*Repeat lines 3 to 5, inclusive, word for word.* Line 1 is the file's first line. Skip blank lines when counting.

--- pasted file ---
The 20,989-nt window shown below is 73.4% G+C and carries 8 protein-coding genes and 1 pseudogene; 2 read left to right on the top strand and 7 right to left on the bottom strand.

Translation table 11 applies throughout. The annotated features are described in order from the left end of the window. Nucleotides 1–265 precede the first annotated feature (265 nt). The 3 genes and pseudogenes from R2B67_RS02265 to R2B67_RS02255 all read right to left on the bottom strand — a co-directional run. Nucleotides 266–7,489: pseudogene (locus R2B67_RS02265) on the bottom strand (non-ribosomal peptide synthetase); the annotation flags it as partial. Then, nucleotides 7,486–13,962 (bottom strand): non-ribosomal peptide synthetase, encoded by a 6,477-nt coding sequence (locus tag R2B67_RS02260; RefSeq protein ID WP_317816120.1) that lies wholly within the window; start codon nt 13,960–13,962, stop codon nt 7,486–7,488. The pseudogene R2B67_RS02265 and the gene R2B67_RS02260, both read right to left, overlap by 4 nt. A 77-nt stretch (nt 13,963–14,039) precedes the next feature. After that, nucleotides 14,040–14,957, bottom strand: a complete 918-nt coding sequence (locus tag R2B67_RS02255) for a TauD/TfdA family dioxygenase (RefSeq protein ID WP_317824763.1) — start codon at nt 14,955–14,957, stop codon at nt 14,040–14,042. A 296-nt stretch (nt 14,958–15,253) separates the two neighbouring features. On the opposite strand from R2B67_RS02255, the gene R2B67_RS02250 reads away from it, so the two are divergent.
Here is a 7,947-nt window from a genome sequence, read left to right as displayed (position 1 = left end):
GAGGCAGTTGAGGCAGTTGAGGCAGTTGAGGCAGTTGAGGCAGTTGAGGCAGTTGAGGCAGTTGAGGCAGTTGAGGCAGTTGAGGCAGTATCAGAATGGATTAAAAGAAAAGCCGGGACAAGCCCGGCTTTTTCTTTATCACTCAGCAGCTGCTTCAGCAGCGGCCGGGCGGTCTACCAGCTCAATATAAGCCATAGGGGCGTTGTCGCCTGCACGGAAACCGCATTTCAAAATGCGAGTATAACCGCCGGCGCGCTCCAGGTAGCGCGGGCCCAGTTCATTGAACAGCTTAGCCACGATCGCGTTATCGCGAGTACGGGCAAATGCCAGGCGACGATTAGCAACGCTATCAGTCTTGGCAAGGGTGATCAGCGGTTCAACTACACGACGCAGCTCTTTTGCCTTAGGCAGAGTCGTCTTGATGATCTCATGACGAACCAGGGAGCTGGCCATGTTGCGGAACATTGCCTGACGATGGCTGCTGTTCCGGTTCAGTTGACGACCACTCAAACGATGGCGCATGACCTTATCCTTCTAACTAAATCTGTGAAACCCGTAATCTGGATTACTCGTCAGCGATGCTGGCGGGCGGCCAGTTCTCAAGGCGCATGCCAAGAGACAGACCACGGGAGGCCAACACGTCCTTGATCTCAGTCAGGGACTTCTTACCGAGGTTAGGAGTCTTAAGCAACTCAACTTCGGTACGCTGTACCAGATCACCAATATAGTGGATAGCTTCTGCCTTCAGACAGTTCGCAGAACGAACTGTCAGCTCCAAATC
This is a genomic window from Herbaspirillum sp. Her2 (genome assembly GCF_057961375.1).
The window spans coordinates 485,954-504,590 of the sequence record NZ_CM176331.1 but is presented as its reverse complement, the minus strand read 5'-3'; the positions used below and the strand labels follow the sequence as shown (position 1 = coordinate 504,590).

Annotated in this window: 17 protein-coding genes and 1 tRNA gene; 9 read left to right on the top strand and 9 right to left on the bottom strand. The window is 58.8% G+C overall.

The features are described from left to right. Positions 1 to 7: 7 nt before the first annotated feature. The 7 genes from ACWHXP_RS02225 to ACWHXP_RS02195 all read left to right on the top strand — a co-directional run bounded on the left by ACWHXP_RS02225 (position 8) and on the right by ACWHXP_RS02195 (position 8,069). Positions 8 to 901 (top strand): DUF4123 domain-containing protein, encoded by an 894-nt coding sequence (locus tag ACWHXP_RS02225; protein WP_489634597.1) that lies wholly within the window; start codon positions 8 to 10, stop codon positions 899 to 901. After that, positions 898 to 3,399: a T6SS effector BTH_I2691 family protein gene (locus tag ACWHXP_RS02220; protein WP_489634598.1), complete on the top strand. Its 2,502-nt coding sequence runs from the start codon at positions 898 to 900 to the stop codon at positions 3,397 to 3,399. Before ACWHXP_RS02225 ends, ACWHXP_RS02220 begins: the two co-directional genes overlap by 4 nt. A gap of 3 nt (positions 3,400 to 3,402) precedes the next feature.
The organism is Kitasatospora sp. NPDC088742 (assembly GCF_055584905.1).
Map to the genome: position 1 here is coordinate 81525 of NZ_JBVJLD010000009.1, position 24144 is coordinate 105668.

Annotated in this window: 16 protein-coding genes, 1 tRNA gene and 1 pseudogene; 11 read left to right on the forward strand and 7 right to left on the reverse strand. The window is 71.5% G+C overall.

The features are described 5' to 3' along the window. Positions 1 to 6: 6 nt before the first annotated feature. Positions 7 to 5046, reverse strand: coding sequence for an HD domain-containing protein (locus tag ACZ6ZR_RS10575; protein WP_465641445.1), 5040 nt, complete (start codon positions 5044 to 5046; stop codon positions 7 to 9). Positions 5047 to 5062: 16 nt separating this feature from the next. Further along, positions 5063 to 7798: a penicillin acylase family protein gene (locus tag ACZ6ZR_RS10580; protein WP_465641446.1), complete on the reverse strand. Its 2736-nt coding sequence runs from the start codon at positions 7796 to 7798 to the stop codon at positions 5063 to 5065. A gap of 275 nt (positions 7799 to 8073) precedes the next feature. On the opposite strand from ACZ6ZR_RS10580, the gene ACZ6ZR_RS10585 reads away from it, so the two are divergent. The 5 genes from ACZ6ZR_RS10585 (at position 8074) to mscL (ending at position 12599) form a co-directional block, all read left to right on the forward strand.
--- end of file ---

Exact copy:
Here is a 7,947-nt window from a genome sequence, read left to right as displayed (position 1 = left end):
GAGGCAGTTGAGGCAGTTGAGGCAGTTGAGGCAGTTGAGGCAGTTGAGGCAGTTGAGGCAGTTGAGGCAGTTGAGGCAGTTGAGGCAGTATCAGAATGGATTAAAAGAAAAGCCGGGACAAGCCCGGCTTTTTCTTTATCACTCAGCAGCTGCTTCAGCAGCGGCCGGGCGGTCTACCAGCTCAATATAAGCCATAGGGGCGTTGTCGCCTGCACGGAAACCGCATTTCAAAATGCGAGTATAACCGCCGGCGCGCTCCAGGTAGCGCGGGCCCAGTTCATTGAACAGCTTAGCCACGATCGCGTTATCGCGAGTACGGGCAAATGCCAGGCGACGATTAGCAACGCTATCAGTCTTGGCAAGGGTGATCAGCGGTTCAACTACACGACGCAGCTCTTTTGCCTTAGGCAGAGTCGTCTTGATGATCTCATGACGAACCAGGGAGCTGGCCATGTTGCGGAACATTGCCTGACGATGGCTGCTGTTCCGGTTCAGTTGACGACCACTCAAACGATGGCGCATGACCTTATCCTTCTAACTAAATCTGTGAAACCCGTAATCTGGATTACTCGTCAGCGATGCTGGCGGGCGGCCAGTTCTCAAGGCGCATGCCAAGAGACAGACCACGGGAGGCCAACACGTCCTTGATCTCAGTCAGGGACTTCTTACCGAGGTTAGGAGTCTTAAGCAACTCAACTTCGGTACGCTGTACCAGATCACCAATATAGTGGATAGCTTCTGCCTTCAGACAGTTCGCAGAACGAACTGTCAGCTCCAAATC
This is a genomic window from Herbaspirillum sp. Her2 (genome assembly GCF_057961375.1).